ELIZA JUMEL (1775 - 1865)

Born in a brothel in Providence, Rhode Island, her mother’s Madame a free black woman, Eliza Bowen grows up in the life.  As a girl she does the same time in the workhouse as her mother, sells herbs in the streets and, on coming of sufficient age to join the family business, gives birth to an illegitimate son, George Washington Bowen – who’ll grow up to bear an uncanny resemblance to his namesake.

When the seventeen-year old mother leaves her two-month old son behind in Providence, she is illiterate.  Upon her reappearance in New York City she both reads and writes in French and English. After a turn running a “boarding house” and another on the stage as a supernumerary, she is reputed to be Manhattan’s greatest beauty.

Soon she meets wealthy French merchant Stephen Jumel. Twenty-five years her senior, Jumel’s fortune comes from smuggling fine wines and spirits through Thomas Jefferson’s embargo.  Due to somewhat irregular living arrangements in her residence with Jumel they are shunned by New York society. Four years later in a deathbed seduction scene, straight out of a Harlequin romance, they marry.

Silk boned bodice, cane boning, silk, paper, books, coffee and dried plant manner
Base realized by Lucia Del Sanchez

Towards raising their low social standing in 1810, they purchase the Roger Morris estate in Harlem Heights. The Jumels, recognizing the historic importance of the house, restore it to the way it was in 1776, when it served as Washington’s headquarters during the Battle of Harlem Heights. One of the first architectural preservations in the New World, though an admirable effort, is insufficient to redeem the Jumel’s in the eyes of Knickerbocker society.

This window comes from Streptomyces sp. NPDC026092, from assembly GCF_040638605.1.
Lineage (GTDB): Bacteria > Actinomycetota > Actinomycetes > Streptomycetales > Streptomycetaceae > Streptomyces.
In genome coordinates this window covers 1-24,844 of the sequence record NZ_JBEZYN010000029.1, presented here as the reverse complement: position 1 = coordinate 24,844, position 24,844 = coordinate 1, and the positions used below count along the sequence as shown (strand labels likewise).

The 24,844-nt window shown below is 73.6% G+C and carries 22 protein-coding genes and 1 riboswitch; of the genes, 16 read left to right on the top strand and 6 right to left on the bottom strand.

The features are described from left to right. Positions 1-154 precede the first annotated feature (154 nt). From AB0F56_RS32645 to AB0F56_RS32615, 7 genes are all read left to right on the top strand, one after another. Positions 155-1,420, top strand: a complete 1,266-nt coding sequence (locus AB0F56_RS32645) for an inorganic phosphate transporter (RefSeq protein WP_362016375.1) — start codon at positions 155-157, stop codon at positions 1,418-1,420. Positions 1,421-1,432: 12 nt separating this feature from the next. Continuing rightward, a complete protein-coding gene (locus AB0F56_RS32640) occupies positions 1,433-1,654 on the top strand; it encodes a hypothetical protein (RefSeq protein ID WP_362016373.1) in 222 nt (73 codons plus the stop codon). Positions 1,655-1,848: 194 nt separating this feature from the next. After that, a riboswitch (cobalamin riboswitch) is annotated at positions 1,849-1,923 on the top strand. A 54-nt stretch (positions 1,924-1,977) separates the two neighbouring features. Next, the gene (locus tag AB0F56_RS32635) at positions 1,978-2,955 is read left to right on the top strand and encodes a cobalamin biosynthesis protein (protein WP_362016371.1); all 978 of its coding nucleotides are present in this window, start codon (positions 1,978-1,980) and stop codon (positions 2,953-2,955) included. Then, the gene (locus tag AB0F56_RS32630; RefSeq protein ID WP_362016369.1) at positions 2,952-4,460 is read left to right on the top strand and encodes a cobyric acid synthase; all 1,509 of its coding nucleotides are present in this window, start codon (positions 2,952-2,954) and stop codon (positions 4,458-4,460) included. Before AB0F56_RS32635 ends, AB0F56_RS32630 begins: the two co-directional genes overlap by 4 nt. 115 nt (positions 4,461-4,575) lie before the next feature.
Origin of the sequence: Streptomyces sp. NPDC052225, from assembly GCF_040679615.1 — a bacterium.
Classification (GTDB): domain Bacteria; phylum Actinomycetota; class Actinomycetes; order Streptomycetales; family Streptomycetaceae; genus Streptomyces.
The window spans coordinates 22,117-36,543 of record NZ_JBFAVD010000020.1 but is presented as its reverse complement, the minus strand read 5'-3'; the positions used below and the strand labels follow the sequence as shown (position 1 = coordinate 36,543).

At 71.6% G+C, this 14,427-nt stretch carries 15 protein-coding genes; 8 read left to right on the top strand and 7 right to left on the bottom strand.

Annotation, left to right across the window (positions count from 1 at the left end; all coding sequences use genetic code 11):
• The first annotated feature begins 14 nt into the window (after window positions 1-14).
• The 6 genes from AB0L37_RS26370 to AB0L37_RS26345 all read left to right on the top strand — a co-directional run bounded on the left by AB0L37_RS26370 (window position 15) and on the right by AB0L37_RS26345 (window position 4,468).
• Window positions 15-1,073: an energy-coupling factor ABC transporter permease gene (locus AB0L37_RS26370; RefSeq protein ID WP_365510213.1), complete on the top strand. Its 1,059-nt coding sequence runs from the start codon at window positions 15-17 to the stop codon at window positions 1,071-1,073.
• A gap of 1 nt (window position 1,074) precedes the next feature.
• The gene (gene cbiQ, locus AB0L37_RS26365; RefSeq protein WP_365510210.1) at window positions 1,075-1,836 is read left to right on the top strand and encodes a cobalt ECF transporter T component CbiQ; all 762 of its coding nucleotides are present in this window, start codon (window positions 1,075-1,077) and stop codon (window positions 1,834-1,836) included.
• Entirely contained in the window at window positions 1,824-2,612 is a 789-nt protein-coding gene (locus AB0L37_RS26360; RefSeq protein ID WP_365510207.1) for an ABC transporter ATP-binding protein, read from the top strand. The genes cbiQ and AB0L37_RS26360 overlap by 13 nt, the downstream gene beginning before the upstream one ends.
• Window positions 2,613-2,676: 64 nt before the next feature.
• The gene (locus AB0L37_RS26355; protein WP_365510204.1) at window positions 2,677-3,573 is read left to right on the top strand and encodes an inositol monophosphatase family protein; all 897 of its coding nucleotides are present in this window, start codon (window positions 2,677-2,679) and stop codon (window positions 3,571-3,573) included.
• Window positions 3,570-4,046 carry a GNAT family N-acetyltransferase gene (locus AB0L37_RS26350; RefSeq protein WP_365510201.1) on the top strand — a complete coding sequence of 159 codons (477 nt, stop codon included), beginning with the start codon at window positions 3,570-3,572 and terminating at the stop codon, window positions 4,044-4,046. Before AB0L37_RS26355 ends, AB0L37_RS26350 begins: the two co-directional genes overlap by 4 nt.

In 1815, the Jumels travel to Paris and are accepted as Bonapartist sympathizers, going so far as to offer Napoleon safe passage to America after his defeat at Waterloo.

Her flamboyant lifestyle, opinions and actions while in France prove too controversial, bringing about her arrest in 1816. Escorted by the guard of King Louis XVIII to one of their ships in Rochforte and she is forced to leave the country. Remarkably, she returns to New York with over 200 old master paintings and Stephen’s power of attorney as femme sole.

Empowered, she sells off his holdings with the legal assistance of Alexander Hamilton, Jr. She divests all into the name of her adopted niece Mary, with a life estate entitling herself to all the profits and control. Eliza buys and sells properties, tripling a fortune now out of Stephen Jumel’s reach.

Left behind in France, physically deteriorating as his fortune declines. The elderly and destitute Jumel returns to New York in 1827, dependent upon what is left of his wife’s compassion.  When he dies violently in 1832, Eliza is suspected complicit.

Fourteen months after her first husband's death, she marries the controversial former United States Vice President, Aaron Burr. She marries to increase her social stature; he, for access to her fortune.  Burr in turn, squanders the money, a poisonous court battle ensues and the two divorce on September 14, 1836, the day of Burr's death.  

Madame Jumel lives the rest of her life in the Manhattan mansion, earning sufficient reputation as an eccentric to be thought to have inspired Charles Dickens’ Miss Haversham in Great Expectations. She dies at age 90 in 1865. She was buried in Manhattan at the Trinity Church Cemetery and Mausoleum.

Shelton, William H. The Jumel Mansion. New York Houghton Mifflin, 1906
Macleod, Dianne. Enchanted Lives, Enchanted Objects. Berkley: University of California Press, 2008
Lomask, Milton. Aaron Burr: The Conspiracy & Years of Exile. New York: Farrar Strauss & Giroux, 1979.
Grieff, Constance. The Morris-Jumel Mansion, A Documentary History. Rocky Hill: Heritage Studies, 1995
Isenberg, Nancy. Fallen Founder: The Life of Aaron Burr. New York: Viking, 2007.
Corset research courtesy of The Museum of the City of New York